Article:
That’s according to separate reports released by the federal government Thursday morning.
The U.S. Commerce Department reported retail sales skidded a record 3.7% in November, marking a bad start to the holiday sales season while setting a record. The figure follows a 6.4% upturn in October, which was another record.
Much of the drop was due to a fall-off in auto sales. After increasing more than 24 percent in October, they fell almost 12% in November. Excluding these sales, retail purchases still were weak for November, posting a 0.5% decrease, following a 0.8% increase in October.
The rollercoaster in sales is reflected in freight volume. "Freight volume is getting pushed up and down seemingly randomly," says Newport Senior Economist Jim Haughey. "September experienced a big drop. October had an even bigger gain in the rebound from the September tradegy and aggressive auto marketing. Now November has experienced a significant drop for auto carriers, with the rest of freight reasonably steady. December is likely to be a repeat of November." Haghey predicts a steadier month-to-month rising trend should take hold in January.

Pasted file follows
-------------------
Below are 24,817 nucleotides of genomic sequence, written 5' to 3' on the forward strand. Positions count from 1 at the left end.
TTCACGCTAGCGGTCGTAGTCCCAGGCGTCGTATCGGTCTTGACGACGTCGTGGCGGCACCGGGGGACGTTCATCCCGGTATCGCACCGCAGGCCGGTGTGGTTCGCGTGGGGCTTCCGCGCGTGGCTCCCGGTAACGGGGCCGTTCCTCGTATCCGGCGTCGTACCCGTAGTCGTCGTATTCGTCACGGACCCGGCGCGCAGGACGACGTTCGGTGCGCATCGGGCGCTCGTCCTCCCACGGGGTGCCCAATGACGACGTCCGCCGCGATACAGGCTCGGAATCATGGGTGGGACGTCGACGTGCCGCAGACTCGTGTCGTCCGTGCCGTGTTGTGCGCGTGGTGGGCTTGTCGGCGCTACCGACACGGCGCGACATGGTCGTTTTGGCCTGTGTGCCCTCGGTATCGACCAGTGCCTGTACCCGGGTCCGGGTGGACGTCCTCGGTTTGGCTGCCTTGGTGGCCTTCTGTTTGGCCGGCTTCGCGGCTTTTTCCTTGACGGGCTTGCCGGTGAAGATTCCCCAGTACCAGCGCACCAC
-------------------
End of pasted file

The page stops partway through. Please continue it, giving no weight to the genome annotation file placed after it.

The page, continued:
Meantime the Labor Department reported wholesale prices fell during November, with the Producer Price Index falling 0.6% after a 1.6% drop the month before. Excluding food and energy products, so-called core wholesale prices moved up 0.2% after a fall of 0.5% in October.
While the news means inflation is likely under control, the Labor Department noted, weak demand was one of the main reasons prices remained in check.
The price of passenger cars and tobacco products helped boost the core rate. During November tobacco products prices increased 1.8% while passenger car prices posted a gain of 0.9%. Energy prices dropped 3.8%. Food prices fell 0.8%.
The Labor Department also reported unemployment in the U.S. is improving. The number of people filing first time claims for unemployment benefits fell by 86,000 last week, the biggest weekly decline in nine years.